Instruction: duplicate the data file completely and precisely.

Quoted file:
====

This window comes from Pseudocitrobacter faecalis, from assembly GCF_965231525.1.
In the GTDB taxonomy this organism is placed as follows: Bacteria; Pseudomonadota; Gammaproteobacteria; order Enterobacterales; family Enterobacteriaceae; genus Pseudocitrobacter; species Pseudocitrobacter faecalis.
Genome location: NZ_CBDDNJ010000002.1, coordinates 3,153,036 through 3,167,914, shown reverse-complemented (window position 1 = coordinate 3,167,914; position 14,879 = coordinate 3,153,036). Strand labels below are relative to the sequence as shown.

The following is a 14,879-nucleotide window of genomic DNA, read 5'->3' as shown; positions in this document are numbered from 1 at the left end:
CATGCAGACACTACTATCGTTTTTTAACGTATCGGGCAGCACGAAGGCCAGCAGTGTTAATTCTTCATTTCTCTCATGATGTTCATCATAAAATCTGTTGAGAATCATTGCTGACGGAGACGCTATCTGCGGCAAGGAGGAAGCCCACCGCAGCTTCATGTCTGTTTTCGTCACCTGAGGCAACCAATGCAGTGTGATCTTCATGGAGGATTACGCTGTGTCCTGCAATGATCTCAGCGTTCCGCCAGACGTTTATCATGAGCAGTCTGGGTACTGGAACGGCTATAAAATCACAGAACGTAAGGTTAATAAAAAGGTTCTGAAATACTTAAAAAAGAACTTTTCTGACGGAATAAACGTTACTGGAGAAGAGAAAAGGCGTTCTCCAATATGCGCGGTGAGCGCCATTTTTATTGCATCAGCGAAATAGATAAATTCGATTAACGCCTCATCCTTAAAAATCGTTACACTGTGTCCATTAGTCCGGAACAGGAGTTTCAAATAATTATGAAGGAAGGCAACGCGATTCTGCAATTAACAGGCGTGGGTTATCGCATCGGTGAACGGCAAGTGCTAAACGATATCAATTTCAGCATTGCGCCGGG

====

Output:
This window comes from Pseudocitrobacter faecalis, from assembly GCF_965231525.1.
In the GTDB taxonomy this organism is placed as follows: Bacteria; Pseudomonadota; Gammaproteobacteria; order Enterobacterales; family Enterobacteriaceae; genus Pseudocitrobacter; species Pseudocitrobacter faecalis.
Genome location: NZ_CBDDNJ010000002.1, coordinates 3,153,036 through 3,167,914, shown reverse-complemented (window position 1 = coordinate 3,167,914; position 14,879 = coordinate 3,153,036). Strand labels below are relative to the sequence as shown.

The following is a 14,879-nucleotide window of genomic DNA, read 5'->3' as shown; positions in this document are numbered from 1 at the left end:
CATGCAGACACTACTATCGTTTTTTAACGTATCGGGCAGCACGAAGGCCAGCAGTGTTAATTCTTCATTTCTCTCATGATGTTCATCATAAAATCTGTTGAGAATCATTGCTGACGGAGACGCTATCTGCGGCAAGGAGGAAGCCCACCGCAGCTTCATGTCTGTTTTCGTCACCTGAGGCAACCAATGCAGTGTGATCTTCATGGAGGATTACGCTGTGTCCTGCAATGATCTCAGCGTTCCGCCAGACGTTTATCATGAGCAGTCTGGGTACTGGAACGGCTATAAAATCACAGAACGTAAGGTTAATAAAAAGGTTCTGAAATACTTAAAAAAGAACTTTTCTGACGGAATAAACGTTACTGGAGAAGAGAAAAGGCGTTCTCCAATATGCGCGGTGAGCGCCATTTTTATTGCATCAGCGAAATAGATAAATTCGATTAACGCCTCATCCTTAAAAATCGTTACACTGTGTCCATTAGTCCGGAACAGGAGTTTCAAATAATTATGAAGGAAGGCAACGCGATTCTGCAATTAACAGGCGTGGGTTATCGCATCGGTGAACGGCAAGTGCTAAACGATATCAATTTCAGCATTGCGCCGGG